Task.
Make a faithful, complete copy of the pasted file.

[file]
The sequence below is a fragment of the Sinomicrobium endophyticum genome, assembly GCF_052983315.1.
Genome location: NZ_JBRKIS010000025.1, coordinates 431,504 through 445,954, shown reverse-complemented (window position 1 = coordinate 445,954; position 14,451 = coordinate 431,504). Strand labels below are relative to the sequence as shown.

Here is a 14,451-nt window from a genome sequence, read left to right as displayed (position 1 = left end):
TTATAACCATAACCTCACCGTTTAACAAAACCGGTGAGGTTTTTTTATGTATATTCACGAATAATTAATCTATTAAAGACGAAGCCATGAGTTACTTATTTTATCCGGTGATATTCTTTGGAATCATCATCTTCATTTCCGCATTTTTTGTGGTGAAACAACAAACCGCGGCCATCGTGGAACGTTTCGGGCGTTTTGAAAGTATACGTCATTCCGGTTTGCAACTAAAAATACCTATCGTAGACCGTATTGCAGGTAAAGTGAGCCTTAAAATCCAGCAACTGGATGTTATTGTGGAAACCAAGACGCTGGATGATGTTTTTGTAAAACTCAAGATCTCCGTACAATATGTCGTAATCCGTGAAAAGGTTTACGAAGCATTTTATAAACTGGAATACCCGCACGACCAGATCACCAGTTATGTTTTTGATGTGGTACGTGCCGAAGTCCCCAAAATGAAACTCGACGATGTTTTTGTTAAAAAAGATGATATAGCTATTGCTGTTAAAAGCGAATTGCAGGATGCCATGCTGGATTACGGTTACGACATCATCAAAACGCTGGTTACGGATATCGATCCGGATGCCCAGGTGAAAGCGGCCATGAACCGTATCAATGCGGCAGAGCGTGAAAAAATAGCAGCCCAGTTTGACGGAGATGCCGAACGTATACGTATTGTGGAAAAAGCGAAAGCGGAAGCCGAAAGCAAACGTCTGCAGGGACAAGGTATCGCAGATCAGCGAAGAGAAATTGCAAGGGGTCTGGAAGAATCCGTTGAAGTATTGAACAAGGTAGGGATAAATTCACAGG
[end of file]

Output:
The sequence below is a fragment of the Sinomicrobium endophyticum genome, assembly GCF_052983315.1.
Genome location: NZ_JBRKIS010000025.1, coordinates 431,504 through 445,954, shown reverse-complemented (window position 1 = coordinate 445,954; position 14,451 = coordinate 431,504). Strand labels below are relative to the sequence as shown.

Here is a 14,451-nt window from a genome sequence, read left to right as displayed (position 1 = left end):
TTATAACCATAACCTCACCGTTTAACAAAACCGGTGAGGTTTTTTTATGTATATTCACGAATAATTAATCTATTAAAGACGAAGCCATGAGTTACTTATTTTATCCGGTGATATTCTTTGGAATCATCATCTTCATTTCCGCATTTTTTGTGGTGAAACAACAAACCGCGGCCATCGTGGAACGTTTCGGGCGTTTTGAAAGTATACGTCATTCCGGTTTGCAACTAAAAATACCTATCGTAGACCGTATTGCAGGTAAAGTGAGCCTTAAAATCCAGCAACTGGATGTTATTGTGGAAACCAAGACGCTGGATGATGTTTTTGTAAAACTCAAGATCTCCGTACAATATGTCGTAATCCGTGAAAAGGTTTACGAAGCATTTTATAAACTGGAATACCCGCACGACCAGATCACCAGTTATGTTTTTGATGTGGTACGTGCCGAAGTCCCCAAAATGAAACTCGACGATGTTTTTGTTAAAAAAGATGATATAGCTATTGCTGTTAAAAGCGAATTGCAGGATGCCATGCTGGATTACGGTTACGACATCATCAAAACGCTGGTTACGGATATCGATCCGGATGCCCAGGTGAAAGCGGCCATGAACCGTATCAATGCGGCAGAGCGTGAAAAAATAGCAGCCCAGTTTGACGGAGATGCCGAACGTATACGTATTGTGGAAAAAGCGAAAGCGGAAGCCGAAAGCAAACGTCTGCAGGGACAAGGTATCGCAGATCAGCGAAGAGAAATTGCAAGGGGTCTGGAAGAATCCGTTGAAGTATTGAACAAGGTAGGGATAAATTCACAGG